Tulsa Community College held a virtual event on Monday in conjunction with Martin Luther King Jr. Day, aiming to build on the dreams of Dr. King and provide equal education opportunities for everyone.
The annual African American Male Symposium is expanding its outreach this year to include high school students. TCC said it’s part of the school’s ongoing equity effort aiming to help Black students succeed in college and in life.
"What was the message for MLK Day? What was the action of MLK Day that actually said, 'Move forward with intention together,'" said Dr. Dewayne Dickens, TCC director of Culturally Responsive Practices.
Research shows Black students in the U.S. are less likely to enroll in honors courses in high school or be accepted into competitive four-year colleges. Dr. Dickens said that's why Tulsa Community College is working to narrow academic achievement gaps for minority students.
“We take the students, as well, who are struggling and are at the lowest test scores, lowest confidence levels,” Dr. Dickens said.
TCC said in the last five years, through a comprehensive approach, it's seen about a 50% increase in the three-year graduation rate for full-time underrepresented minority students. However, their rates for Black males remain lower than for other groups.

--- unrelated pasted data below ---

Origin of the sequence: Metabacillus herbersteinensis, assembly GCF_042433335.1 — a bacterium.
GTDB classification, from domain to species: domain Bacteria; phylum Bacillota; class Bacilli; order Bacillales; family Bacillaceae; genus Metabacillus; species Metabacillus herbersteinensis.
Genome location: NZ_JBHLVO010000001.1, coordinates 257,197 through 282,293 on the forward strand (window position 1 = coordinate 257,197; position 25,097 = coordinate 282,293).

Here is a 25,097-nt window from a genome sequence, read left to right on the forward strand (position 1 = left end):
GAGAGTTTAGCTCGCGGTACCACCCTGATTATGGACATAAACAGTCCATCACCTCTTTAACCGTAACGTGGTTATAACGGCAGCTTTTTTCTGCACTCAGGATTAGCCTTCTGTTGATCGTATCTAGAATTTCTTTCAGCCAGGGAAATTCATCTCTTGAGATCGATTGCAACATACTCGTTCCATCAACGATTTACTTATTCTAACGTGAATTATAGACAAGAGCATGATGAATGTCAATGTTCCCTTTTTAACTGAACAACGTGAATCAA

"There are a number of barriers that already exist—transportation, health access, babysitting, housing,” said Dr. Dickens. “When the pandemic hits it affects them even more."
The African American Male Symposium works to connect students with community leaders.
“If you have one person in your corner then you have a reason to be successful,” said Dr. Dickens. “We will be introducing them to dozens of people who are in their corner."
Program Organizer Michael Singleton said they're also addressing racial healing.
"Knowing where we came from and then where we're going,” said Singleton, academic success coach at TCC. “So, growing off of that ancestry. What they've done. That heritage. Learning more about that and then growing from that."
Dr. Dickens and Singleton agree as Tulsa marks the 100th anniversary of the Tulsa Race Massacre it's time to have these conversations.